Letter | Published:

Action of formamidine pesticides on octopamine receptors

Naturevolume 287pages6062 (1980) | Download Citation



The formamidines are a structurally novel group of pesticides of growing importance in the control of mites, cattle ticks and certain orders of insects which have become resistant to conventional acaricides and insecticides. Their mode of action is complex with dose-dependent lethal and sublethal effects1–3. At sublethal levels they cause behavioural changes in the target pest species (for example in feeding and in mating behaviours), changes which are responsible for the protective effects on crops and livestock. Although many suggestions have been made for the underlying biochemical mechanism, including inhibition of monoamine oxidase activity, uncoupling of respiration and blockade of neuromuscular transmission1, no direct evidence has been presented. Another possibility is interaction with octopamine receptors in the central nervous system2,4,5. We report here that the formamidine acaricide/insecticide, chlordimeform (CDM), and its demethylated derivative can mimic the actions of octopamine at the locust neuromuscular junction. This gives the clearest evidence to date of the site of action of the formamidines and indicates a novel mode of action for these pesticides.

Access optionsAccess options

Rent or Buy article

Get time limited or full article access on ReadCube.


All prices are NET prices.


  1. 1

    Beeman, R. W. & Matsumura, F. in Pesticide and Venom Neurotoxicity (eds Shankland, D. L., Hollingworth, R. M. & Smyth, T. Jr) 179–188 (Plenum, New York, 1978).

  2. 2

    Lund, A. E., Hollingworth, R. M. & Murdock, L. L. in Advances in Pesticide Science, Part 3 (ed. Geissbuehler, H.). 465–469 (Pergamon, Oxford, 1979).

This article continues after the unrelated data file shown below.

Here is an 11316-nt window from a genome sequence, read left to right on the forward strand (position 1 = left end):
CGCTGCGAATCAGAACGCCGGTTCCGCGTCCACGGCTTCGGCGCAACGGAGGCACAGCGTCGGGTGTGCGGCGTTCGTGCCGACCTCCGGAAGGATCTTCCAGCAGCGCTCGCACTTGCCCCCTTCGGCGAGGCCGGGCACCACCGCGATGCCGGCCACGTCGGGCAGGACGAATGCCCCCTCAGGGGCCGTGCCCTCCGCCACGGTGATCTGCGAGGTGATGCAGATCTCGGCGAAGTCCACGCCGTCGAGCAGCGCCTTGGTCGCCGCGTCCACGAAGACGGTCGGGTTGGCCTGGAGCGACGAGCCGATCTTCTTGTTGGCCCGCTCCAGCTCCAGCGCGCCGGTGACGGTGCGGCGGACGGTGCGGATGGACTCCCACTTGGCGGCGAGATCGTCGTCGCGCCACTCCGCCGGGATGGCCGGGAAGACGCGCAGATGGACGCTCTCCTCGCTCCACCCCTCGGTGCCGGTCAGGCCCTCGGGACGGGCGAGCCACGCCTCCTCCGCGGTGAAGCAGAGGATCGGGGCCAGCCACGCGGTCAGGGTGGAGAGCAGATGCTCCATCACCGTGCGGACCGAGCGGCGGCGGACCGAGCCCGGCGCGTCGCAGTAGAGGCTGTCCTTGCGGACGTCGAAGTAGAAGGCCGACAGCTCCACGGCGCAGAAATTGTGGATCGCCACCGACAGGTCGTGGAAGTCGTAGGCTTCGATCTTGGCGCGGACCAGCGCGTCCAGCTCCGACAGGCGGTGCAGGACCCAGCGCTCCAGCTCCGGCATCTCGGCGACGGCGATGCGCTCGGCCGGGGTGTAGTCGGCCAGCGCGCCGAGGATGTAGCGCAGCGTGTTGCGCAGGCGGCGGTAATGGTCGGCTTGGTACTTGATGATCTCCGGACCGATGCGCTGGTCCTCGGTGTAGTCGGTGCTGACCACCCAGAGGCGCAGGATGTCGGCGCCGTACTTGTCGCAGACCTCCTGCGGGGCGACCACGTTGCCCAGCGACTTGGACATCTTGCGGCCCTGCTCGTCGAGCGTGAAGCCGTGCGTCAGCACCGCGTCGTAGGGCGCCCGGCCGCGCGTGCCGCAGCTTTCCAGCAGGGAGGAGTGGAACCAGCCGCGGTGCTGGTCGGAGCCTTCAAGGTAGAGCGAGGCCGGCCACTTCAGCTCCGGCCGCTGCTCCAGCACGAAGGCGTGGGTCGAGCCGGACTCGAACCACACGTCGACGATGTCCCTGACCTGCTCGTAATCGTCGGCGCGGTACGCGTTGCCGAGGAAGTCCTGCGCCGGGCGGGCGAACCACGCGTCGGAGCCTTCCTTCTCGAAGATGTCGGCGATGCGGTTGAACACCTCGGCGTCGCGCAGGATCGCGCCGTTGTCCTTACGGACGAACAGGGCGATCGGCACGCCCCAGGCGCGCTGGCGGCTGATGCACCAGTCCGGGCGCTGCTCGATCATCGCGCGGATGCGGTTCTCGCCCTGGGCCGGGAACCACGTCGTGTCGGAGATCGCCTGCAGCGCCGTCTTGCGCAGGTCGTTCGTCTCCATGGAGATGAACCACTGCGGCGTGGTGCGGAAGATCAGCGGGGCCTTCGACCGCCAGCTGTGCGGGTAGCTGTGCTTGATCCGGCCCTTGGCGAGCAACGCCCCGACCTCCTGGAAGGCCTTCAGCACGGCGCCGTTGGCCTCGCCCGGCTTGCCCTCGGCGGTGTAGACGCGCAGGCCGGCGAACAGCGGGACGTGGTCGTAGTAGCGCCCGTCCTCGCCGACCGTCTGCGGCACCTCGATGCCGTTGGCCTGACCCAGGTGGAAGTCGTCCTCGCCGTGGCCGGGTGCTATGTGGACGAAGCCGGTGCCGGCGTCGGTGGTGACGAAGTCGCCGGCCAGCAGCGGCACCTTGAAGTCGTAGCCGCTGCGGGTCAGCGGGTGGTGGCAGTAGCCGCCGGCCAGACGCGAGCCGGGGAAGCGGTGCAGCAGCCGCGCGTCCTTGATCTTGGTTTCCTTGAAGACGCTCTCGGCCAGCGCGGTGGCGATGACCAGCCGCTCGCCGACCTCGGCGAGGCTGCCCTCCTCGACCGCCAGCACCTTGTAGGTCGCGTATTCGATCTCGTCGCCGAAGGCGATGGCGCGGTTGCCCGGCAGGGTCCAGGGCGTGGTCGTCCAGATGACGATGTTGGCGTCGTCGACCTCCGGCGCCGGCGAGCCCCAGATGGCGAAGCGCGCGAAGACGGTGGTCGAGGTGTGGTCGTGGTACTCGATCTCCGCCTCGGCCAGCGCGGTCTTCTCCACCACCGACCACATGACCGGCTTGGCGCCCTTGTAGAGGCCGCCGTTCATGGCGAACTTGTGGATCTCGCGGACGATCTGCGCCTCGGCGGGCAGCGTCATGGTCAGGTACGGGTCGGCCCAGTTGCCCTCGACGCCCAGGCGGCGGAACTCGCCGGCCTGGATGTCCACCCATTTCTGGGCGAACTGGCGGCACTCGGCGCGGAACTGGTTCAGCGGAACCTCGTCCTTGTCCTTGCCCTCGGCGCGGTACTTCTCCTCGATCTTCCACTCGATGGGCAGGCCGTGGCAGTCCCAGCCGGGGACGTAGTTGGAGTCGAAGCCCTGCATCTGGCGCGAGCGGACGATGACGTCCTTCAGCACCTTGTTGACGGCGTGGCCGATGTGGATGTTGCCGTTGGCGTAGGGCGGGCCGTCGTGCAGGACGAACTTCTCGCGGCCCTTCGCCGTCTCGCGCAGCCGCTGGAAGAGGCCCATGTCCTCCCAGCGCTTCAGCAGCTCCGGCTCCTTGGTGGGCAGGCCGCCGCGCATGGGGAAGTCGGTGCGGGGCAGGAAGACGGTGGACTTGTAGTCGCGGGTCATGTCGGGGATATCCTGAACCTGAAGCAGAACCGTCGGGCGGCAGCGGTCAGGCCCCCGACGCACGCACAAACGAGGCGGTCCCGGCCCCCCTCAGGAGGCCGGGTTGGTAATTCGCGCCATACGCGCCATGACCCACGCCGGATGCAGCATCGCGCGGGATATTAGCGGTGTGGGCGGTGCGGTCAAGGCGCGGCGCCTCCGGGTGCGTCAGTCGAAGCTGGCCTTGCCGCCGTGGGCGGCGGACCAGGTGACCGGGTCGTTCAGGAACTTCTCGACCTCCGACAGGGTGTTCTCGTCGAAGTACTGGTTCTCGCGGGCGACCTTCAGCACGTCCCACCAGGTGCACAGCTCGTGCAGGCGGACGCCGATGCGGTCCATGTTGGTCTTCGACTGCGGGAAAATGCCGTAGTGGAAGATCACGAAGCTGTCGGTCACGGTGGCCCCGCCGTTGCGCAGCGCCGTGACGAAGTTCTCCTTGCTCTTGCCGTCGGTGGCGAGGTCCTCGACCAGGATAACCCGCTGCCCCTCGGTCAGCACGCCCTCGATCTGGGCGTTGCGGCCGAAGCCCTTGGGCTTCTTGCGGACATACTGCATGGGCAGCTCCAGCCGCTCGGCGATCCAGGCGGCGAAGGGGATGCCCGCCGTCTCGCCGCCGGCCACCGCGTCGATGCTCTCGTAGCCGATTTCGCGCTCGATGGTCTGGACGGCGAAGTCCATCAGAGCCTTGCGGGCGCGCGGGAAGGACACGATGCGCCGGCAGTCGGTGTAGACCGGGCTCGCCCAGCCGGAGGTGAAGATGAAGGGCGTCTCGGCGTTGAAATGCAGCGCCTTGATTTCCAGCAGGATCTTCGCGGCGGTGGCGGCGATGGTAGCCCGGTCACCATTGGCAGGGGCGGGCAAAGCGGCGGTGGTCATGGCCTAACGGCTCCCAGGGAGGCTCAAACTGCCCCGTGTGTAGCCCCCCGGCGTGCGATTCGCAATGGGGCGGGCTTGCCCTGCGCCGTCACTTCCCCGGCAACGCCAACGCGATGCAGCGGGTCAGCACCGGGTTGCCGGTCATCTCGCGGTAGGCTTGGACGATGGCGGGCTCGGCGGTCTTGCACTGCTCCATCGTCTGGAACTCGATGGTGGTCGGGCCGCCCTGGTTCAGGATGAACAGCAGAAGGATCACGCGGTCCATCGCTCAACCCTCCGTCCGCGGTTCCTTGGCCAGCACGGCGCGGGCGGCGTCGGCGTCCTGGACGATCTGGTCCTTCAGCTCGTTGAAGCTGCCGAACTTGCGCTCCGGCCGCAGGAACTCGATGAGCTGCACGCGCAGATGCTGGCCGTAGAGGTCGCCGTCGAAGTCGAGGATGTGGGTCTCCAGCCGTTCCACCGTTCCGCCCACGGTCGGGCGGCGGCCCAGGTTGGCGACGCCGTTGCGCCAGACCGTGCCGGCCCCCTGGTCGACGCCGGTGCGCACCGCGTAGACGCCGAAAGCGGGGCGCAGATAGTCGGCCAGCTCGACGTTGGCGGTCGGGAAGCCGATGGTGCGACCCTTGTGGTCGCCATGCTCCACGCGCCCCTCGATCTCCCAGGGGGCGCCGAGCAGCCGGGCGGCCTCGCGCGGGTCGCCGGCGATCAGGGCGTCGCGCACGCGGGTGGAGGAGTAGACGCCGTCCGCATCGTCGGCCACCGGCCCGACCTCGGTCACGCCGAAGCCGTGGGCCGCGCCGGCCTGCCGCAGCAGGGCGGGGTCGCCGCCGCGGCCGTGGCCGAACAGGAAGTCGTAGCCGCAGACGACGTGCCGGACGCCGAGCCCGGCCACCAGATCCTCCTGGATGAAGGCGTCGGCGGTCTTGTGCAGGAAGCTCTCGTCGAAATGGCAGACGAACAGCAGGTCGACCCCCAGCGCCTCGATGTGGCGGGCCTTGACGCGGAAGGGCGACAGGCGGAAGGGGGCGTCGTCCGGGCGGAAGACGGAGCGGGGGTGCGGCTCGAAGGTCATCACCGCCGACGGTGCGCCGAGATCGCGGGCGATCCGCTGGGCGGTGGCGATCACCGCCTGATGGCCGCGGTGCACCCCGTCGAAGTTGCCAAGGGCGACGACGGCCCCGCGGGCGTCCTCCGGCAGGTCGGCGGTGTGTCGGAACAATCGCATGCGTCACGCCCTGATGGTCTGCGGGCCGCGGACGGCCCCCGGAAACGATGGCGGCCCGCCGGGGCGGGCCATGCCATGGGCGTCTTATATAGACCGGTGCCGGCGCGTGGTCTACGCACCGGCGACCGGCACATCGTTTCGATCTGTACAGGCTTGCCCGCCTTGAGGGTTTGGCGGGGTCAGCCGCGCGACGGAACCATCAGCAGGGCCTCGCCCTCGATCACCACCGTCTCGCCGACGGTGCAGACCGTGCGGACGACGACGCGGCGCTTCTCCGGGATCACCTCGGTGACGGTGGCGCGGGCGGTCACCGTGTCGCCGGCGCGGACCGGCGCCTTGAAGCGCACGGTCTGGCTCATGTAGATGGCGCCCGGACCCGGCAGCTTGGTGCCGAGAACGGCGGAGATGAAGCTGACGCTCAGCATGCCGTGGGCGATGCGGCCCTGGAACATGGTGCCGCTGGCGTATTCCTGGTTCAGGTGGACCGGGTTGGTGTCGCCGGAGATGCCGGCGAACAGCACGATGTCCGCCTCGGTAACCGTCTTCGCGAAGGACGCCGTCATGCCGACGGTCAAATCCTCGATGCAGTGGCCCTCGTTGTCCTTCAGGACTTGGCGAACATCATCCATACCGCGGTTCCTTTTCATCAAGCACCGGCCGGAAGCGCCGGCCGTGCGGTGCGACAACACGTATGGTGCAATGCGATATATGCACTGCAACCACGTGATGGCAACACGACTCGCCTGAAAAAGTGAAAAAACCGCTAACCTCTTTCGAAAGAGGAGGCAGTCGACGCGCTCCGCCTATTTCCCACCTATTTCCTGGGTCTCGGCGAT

3. 3

    Lund, A. E., Hollingworth, R. M. & Shankland, D. L. Pest. Biochem. Physiol. 11, 117–128, (1979).

  4. 4

    Murdock, L. L. & Hollingworth, R. M. in Insect Neurobiology and Pesticide Action, 415–422 (Soc. Chem. Ind., London, 1980).

  5. 5

    Hollingworth, R. M. & Murdock, L. L. Science 208, 74–76 (1980).

  6. 6

    Carlson, A. D. J. exp. Biol. 49, 195–199 (1968).

  7. 7

    Nathanson, J. A. Science 203, 65–68 (1979).

  8. 8

    Evans, P. D. & O'Shea, M. Nature 270, 275–279 (1977).

  9. 9

    Evans, P. D. & O'Shea, M. J. exp. Biol. 73, 235–260 (1978).

  10. 10

    O'Shea, M. & Evans, P. D. J. exp. Biol. 79, 169–190 (1979).

  11. 11

    Evans, P. D. in Receptors for Neurotransmitters, Hormones and Pheromones in Insects (eds Sattelle, D. B., Hall, L. M. & Hildebrand, J. G.) 147–158 (Elsevier, Amsterdam, 1980).

  12. 12

    Buchan, P. B. & Evans, P. D. J. exp. Biol. 85, 349–352 (1980).

  13. 13

    Knowles, C. O. & Schuntner, C. A. J. Aust. ent. Soc. 13, 11–16 (1974).

  14. 14

    Hoyle, G. J. exp. Zool. 193, 425–431 (1975).

Download references

Author information


  1. ARC Unit of Invertebrate Chemistry and Physiology, Department of Zoology, University of Cambridge, Downing Street, Cambridge, CB2 3EJ, UK

    • Peter D. Evans
  2. Pfizer Central Research, Pfizer Limited, Sandwich, Kent, CT13 9NJ, UK

    • Julian D. Gee


  1. Search for Peter D. Evans in:

  2. Search for Julian D. Gee in:

About this article

Publication history



Issue Date



Further reading


By submitting a comment you agree to abide by our Terms and Community Guidelines. If you find something abusive or that does not comply with our terms or guidelines please flag it as inappropriate.